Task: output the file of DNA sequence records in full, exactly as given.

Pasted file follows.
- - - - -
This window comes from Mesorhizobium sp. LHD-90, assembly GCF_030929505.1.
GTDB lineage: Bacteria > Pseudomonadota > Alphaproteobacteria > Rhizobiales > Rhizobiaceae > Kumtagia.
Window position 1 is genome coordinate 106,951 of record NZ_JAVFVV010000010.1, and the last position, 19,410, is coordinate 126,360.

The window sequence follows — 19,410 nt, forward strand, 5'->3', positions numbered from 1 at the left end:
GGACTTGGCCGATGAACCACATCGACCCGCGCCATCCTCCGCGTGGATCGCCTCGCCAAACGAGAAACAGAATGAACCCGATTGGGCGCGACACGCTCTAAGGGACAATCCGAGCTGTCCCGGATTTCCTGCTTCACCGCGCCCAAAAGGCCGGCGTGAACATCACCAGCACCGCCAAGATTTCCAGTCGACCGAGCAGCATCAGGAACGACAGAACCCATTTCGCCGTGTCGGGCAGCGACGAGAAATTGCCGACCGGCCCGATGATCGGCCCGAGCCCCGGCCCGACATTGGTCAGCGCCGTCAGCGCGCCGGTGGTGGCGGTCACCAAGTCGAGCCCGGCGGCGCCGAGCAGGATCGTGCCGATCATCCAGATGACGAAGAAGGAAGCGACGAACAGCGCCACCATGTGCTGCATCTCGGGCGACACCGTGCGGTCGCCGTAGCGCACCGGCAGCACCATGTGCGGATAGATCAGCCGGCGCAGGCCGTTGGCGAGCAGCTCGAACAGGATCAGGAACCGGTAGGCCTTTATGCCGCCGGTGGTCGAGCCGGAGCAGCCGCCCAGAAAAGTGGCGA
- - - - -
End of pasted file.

This window comes from Mesorhizobium sp. LHD-90, assembly GCF_030929505.1.
GTDB lineage: Bacteria > Pseudomonadota > Alphaproteobacteria > Rhizobiales > Rhizobiaceae > Kumtagia.
Window position 1 is genome coordinate 106,951 of record NZ_JAVFVV010000010.1, and the last position, 19,410, is coordinate 126,360.

The window sequence follows — 19,410 nt, forward strand, 5'->3', positions numbered from 1 at the left end:
GGACTTGGCCGATGAACCACATCGACCCGCGCCATCCTCCGCGTGGATCGCCTCGCCAAACGAGAAACAGAATGAACCCGATTGGGCGCGACACGCTCTAAGGGACAATCCGAGCTGTCCCGGATTTCCTGCTTCACCGCGCCCAAAAGGCCGGCGTGAACATCACCAGCACCGCCAAGATTTCCAGTCGACCGAGCAGCATCAGGAACGACAGAACCCATTTCGCCGTGTCGGGCAGCGACGAGAAATTGCCGACCGGCCCGATGATCGGCCCGAGCCCCGGCCCGACATTGGTCAGCGCCGTCAGCGCGCCGGTGGTGGCGGTCACCAAGTCGAGCCCGGCGGCGCCGAGCAGGATCGTGCCGATCATCCAGATGACGAAGAAGGAAGCGACGAACAGCGCCACCATGTGCTGCATCTCGGGCGACACCGTGCGGTCGCCGTAGCGCACCGGCAGCACCATGTGCGGATAGATCAGCCGGCGCAGGCCGTTGGCGAGCAGCTCGAACAGGATCAGGAACCGGTAGGCCTTTATGCCGCCGGTGGTCGAGCCGGAGCAGCCGCCCAGAAAAGTGGCGA